As the saying goes, a utility’s variable pricing structure and its largely fixed costs are soon parted. And the sweet spot can be a moving target, which has water managers grappling with the boundaries of conventional municipal financing and exploring creative rate structures to make ends meet.
On this blog, we’ve already talked about the cash-flow conundrum and closing the rate-cost gap, delved into the “water as a service” mindset, and learned from utilities that have a history of investing in reliability. We also posted a guest blog about finding the right tool for the job, from the Alliance for Water Efficiency. This week we get more about real-world solutions from Jeff Hughes, director of the Environmental Finance Center at the University of North Carolina School of Government, who talks about traditional revenue models and innovative water pricing for the modern world. This blog is adapted from a longer article on pricing in the October edition of the Government Finance Officers Association’s Government Finance Review.
Revenue is on the forefront of many water managers’ minds. When polled during a session on utility revenue at the Government Finance Officers Association’s 2015 annual conference, 75 percent of participants identified revenue variability as a major financial issue for their utility. The Environmental Finance Center (EFC) recently completed a national study for the Water Research Foundation (WRF) to examine revenue trends and business models across the country. This research documents the many challenges associated with current utility business models, and identifies existing and emerging strategies for addressing them. This blog discusses the “Peak Set Base” model, an emerging pricing strategy that holds promise as a solution for some water utilities seeking to increase revenue stability.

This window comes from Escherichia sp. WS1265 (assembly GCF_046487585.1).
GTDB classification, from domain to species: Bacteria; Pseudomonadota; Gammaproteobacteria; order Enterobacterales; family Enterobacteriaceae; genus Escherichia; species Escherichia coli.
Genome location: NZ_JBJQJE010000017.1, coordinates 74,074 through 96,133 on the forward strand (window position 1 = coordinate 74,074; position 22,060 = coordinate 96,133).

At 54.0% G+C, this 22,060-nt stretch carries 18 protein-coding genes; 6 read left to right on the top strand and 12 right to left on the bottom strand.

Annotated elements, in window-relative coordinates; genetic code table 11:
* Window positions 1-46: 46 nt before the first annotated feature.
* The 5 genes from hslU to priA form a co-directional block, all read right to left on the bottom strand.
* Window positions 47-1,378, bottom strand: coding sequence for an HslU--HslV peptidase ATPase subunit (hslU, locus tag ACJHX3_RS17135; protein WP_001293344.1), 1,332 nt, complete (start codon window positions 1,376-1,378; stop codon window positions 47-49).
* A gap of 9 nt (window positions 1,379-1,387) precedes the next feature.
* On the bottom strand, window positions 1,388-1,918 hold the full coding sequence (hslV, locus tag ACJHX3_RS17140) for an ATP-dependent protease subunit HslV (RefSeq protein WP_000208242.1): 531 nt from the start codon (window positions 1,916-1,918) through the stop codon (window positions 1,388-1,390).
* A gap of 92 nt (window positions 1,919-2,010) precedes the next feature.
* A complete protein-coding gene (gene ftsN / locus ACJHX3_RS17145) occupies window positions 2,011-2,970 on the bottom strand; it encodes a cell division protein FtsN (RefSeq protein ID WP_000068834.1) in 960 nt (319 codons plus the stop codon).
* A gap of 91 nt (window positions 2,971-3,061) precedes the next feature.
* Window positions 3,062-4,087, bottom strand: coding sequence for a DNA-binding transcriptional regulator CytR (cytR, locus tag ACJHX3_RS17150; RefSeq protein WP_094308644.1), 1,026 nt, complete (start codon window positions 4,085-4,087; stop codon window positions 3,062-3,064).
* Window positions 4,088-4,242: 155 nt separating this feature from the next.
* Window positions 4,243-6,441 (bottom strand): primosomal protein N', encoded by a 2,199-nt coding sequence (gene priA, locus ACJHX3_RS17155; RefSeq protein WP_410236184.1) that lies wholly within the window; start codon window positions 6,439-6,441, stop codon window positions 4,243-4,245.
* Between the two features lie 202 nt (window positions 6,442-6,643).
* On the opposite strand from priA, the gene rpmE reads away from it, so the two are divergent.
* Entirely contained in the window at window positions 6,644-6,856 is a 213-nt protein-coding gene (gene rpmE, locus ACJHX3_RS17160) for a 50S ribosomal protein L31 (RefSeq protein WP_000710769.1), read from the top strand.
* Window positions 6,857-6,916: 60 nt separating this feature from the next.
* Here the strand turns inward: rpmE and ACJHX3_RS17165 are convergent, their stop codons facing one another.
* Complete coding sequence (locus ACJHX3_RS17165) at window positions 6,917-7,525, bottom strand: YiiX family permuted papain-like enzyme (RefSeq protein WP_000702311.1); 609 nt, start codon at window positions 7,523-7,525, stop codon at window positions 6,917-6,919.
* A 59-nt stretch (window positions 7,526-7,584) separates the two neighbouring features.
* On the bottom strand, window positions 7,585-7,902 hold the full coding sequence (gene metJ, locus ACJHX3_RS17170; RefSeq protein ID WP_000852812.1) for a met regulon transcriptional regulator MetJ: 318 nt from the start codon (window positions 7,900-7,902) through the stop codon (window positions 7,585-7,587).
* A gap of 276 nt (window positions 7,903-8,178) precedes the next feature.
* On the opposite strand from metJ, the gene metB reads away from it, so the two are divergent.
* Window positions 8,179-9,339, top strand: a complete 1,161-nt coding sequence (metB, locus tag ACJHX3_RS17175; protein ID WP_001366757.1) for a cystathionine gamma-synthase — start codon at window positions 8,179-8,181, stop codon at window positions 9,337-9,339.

Balancing fixed vs. variable revenue
One of the most important decisions a water utility has to make is how to price its service so it has the revenue it needs to protect the community’s public health and to fairly allocate the responsibility for paying for the service among community members.